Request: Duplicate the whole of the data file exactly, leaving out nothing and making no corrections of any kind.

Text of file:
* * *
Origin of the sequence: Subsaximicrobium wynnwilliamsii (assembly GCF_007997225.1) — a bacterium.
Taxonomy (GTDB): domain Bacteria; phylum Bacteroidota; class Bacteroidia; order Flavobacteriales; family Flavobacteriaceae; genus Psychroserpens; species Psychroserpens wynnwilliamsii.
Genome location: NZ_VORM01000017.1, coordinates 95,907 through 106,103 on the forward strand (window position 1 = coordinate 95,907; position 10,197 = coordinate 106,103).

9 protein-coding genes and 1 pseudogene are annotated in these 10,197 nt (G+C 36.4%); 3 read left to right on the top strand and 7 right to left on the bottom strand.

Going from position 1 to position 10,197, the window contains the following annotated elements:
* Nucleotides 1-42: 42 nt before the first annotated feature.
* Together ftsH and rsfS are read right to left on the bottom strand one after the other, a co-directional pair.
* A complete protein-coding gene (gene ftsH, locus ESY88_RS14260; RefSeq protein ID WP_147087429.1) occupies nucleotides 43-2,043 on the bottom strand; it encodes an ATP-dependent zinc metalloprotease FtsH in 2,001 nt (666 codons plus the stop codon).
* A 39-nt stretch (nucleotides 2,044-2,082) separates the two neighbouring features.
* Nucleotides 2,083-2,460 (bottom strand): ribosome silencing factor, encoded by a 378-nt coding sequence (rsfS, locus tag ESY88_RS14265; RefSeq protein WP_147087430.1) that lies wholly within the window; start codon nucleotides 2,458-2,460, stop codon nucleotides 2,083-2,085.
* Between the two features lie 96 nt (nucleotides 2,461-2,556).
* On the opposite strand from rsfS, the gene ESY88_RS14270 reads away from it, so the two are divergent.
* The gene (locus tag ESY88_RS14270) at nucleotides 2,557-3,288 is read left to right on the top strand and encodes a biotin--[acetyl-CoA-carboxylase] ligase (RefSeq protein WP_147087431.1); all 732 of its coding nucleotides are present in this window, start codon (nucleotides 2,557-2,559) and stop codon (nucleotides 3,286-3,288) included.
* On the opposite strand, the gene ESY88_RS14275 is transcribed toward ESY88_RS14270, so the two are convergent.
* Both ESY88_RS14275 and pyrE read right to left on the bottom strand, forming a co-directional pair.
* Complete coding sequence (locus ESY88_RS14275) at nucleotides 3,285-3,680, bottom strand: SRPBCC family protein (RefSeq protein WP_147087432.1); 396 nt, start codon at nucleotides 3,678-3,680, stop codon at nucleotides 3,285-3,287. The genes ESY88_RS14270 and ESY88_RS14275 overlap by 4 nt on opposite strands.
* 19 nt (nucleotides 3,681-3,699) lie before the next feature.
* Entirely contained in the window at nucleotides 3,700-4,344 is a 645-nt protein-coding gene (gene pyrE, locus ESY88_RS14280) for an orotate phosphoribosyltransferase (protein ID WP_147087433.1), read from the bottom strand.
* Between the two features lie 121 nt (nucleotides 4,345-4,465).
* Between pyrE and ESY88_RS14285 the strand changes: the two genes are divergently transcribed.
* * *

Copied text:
Origin of the sequence: Subsaximicrobium wynnwilliamsii (assembly GCF_007997225.1) — a bacterium.
Taxonomy (GTDB): domain Bacteria; phylum Bacteroidota; class Bacteroidia; order Flavobacteriales; family Flavobacteriaceae; genus Psychroserpens; species Psychroserpens wynnwilliamsii.
Genome location: NZ_VORM01000017.1, coordinates 95,907 through 106,103 on the forward strand (window position 1 = coordinate 95,907; position 10,197 = coordinate 106,103).

9 protein-coding genes and 1 pseudogene are annotated in these 10,197 nt (G+C 36.4%); 3 read left to right on the top strand and 7 right to left on the bottom strand.

Going from position 1 to position 10,197, the window contains the following annotated elements:
* Nucleotides 1-42: 42 nt before the first annotated feature.
* Together ftsH and rsfS are read right to left on the bottom strand one after the other, a co-directional pair.
* A complete protein-coding gene (gene ftsH, locus ESY88_RS14260; RefSeq protein ID WP_147087429.1) occupies nucleotides 43-2,043 on the bottom strand; it encodes an ATP-dependent zinc metalloprotease FtsH in 2,001 nt (666 codons plus the stop codon).
* A 39-nt stretch (nucleotides 2,044-2,082) separates the two neighbouring features.
* Nucleotides 2,083-2,460 (bottom strand): ribosome silencing factor, encoded by a 378-nt coding sequence (rsfS, locus tag ESY88_RS14265; RefSeq protein WP_147087430.1) that lies wholly within the window; start codon nucleotides 2,458-2,460, stop codon nucleotides 2,083-2,085.
* Between the two features lie 96 nt (nucleotides 2,461-2,556).
* On the opposite strand from rsfS, the gene ESY88_RS14270 reads away from it, so the two are divergent.
* The gene (locus tag ESY88_RS14270) at nucleotides 2,557-3,288 is read left to right on the top strand and encodes a biotin--[acetyl-CoA-carboxylase] ligase (RefSeq protein WP_147087431.1); all 732 of its coding nucleotides are present in this window, start codon (nucleotides 2,557-2,559) and stop codon (nucleotides 3,286-3,288) included.
* On the opposite strand, the gene ESY88_RS14275 is transcribed toward ESY88_RS14270, so the two are convergent.
* Both ESY88_RS14275 and pyrE read right to left on the bottom strand, forming a co-directional pair.
* Complete coding sequence (locus ESY88_RS14275) at nucleotides 3,285-3,680, bottom strand: SRPBCC family protein (RefSeq protein WP_147087432.1); 396 nt, start codon at nucleotides 3,678-3,680, stop codon at nucleotides 3,285-3,287. The genes ESY88_RS14270 and ESY88_RS14275 overlap by 4 nt on opposite strands.
* 19 nt (nucleotides 3,681-3,699) lie before the next feature.
* Entirely contained in the window at nucleotides 3,700-4,344 is a 645-nt protein-coding gene (gene pyrE, locus ESY88_RS14280) for an orotate phosphoribosyltransferase (protein ID WP_147087433.1), read from the bottom strand.
* Between the two features lie 121 nt (nucleotides 4,345-4,465).
* Between pyrE and ESY88_RS14285 the strand changes: the two genes are divergently transcribed.